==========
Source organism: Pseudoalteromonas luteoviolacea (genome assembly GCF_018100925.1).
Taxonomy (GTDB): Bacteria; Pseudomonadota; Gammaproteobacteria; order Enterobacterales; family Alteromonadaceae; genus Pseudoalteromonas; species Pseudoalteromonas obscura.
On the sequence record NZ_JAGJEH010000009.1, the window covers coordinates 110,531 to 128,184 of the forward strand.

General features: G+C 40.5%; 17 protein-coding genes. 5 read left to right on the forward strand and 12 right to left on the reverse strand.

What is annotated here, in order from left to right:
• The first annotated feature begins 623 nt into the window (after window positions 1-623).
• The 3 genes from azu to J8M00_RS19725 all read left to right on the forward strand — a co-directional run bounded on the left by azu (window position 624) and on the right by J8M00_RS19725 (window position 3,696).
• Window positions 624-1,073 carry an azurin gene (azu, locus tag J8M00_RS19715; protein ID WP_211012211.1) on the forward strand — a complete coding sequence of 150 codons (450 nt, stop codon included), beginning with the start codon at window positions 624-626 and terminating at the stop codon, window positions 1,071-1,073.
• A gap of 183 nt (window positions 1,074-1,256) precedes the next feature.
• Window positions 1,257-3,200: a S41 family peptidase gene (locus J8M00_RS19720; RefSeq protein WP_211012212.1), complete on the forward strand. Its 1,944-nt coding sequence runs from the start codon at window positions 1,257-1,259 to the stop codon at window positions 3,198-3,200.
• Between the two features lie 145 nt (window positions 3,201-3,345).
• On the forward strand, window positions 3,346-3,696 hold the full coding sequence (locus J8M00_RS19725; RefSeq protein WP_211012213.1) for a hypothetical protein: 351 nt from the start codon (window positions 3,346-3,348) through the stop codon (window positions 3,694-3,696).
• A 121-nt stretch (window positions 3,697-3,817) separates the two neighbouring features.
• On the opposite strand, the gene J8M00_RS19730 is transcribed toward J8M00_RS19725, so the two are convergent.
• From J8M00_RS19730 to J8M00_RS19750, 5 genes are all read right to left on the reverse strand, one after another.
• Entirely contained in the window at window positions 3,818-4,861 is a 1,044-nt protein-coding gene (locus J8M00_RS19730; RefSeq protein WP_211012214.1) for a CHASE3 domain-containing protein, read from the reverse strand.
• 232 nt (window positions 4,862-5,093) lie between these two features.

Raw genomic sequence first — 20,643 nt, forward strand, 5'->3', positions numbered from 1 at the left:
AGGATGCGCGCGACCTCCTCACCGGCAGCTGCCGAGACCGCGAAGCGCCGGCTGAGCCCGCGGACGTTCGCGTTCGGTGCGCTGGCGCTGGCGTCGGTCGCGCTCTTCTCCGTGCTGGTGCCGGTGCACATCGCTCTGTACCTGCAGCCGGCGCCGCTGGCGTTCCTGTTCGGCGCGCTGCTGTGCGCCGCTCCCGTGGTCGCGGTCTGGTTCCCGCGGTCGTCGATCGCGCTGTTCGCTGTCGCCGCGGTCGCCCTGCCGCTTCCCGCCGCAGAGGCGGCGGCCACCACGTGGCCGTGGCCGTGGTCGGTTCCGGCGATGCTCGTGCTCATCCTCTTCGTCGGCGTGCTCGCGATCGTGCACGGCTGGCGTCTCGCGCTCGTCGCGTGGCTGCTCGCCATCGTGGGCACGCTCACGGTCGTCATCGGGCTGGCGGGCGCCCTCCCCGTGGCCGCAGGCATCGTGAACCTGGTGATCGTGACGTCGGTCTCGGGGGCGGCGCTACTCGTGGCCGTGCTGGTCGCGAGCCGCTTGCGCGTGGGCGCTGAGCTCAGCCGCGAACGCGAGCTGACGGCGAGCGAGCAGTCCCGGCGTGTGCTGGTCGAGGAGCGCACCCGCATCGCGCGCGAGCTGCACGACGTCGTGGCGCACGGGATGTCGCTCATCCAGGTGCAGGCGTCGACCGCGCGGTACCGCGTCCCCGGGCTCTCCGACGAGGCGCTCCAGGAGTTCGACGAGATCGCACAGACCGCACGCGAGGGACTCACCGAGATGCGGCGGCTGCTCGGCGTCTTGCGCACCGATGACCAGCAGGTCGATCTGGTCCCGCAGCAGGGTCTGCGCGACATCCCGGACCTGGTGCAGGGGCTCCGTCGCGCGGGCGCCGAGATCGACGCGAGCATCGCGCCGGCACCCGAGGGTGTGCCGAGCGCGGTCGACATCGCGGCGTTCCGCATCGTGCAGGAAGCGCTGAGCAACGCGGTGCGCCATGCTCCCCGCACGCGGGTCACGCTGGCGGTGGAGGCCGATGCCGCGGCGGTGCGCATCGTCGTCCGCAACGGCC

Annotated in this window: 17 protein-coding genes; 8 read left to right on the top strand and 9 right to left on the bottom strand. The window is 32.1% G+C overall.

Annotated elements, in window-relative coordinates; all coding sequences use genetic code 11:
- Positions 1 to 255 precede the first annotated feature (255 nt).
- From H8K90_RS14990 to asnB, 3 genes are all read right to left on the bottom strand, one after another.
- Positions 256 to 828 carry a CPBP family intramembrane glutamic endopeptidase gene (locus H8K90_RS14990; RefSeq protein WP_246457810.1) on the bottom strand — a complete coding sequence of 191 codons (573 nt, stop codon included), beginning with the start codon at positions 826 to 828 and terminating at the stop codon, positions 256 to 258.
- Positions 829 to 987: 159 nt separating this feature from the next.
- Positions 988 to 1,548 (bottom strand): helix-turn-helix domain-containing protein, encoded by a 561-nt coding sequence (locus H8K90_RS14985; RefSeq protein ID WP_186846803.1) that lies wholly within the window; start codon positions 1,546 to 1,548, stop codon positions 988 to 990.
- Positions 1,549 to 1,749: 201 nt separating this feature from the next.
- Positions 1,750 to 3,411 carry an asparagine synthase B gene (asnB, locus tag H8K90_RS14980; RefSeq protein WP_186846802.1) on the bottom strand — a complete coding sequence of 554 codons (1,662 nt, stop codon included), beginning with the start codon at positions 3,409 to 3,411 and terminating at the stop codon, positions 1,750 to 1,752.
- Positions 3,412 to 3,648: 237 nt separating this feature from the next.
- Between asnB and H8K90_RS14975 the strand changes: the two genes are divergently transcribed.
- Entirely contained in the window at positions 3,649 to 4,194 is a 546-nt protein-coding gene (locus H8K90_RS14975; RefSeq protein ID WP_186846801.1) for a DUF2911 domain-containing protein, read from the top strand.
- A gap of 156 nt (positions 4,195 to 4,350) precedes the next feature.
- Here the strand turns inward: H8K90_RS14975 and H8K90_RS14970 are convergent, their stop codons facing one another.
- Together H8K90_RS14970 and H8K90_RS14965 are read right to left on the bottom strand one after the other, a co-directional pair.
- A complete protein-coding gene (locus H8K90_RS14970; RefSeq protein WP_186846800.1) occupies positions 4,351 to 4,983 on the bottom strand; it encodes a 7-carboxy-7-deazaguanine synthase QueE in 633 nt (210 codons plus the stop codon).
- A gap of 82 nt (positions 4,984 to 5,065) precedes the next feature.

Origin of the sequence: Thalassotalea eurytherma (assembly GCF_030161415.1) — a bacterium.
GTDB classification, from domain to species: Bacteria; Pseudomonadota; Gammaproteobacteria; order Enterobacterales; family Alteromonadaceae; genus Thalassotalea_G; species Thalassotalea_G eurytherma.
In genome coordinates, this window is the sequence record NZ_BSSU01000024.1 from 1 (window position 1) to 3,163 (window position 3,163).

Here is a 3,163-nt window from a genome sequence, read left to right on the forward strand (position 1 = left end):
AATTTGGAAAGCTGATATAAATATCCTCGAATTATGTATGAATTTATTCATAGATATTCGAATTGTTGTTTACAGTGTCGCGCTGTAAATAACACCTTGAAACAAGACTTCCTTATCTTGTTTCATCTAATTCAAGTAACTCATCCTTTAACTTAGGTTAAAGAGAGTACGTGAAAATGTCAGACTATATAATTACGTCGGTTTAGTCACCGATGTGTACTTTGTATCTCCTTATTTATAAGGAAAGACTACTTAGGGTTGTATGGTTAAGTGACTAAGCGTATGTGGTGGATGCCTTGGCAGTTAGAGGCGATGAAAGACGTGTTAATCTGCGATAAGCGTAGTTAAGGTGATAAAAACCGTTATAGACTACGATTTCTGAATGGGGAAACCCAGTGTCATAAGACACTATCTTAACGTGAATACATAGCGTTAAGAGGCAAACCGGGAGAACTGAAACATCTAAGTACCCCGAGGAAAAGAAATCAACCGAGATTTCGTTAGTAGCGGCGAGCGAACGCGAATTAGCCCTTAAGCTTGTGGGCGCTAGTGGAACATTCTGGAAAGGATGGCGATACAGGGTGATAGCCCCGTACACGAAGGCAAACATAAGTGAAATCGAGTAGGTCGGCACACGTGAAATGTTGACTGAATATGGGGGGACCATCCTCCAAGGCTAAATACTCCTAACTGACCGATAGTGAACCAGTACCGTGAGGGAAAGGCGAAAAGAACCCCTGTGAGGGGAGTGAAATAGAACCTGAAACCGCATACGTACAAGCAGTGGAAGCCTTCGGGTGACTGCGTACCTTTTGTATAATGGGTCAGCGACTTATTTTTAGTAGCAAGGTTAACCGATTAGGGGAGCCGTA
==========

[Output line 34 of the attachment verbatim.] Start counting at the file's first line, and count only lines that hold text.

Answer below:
- Together H8K90_RS14970 and H8K90_RS14965 are read right to left on the bottom strand one after the other, a co-directional pair.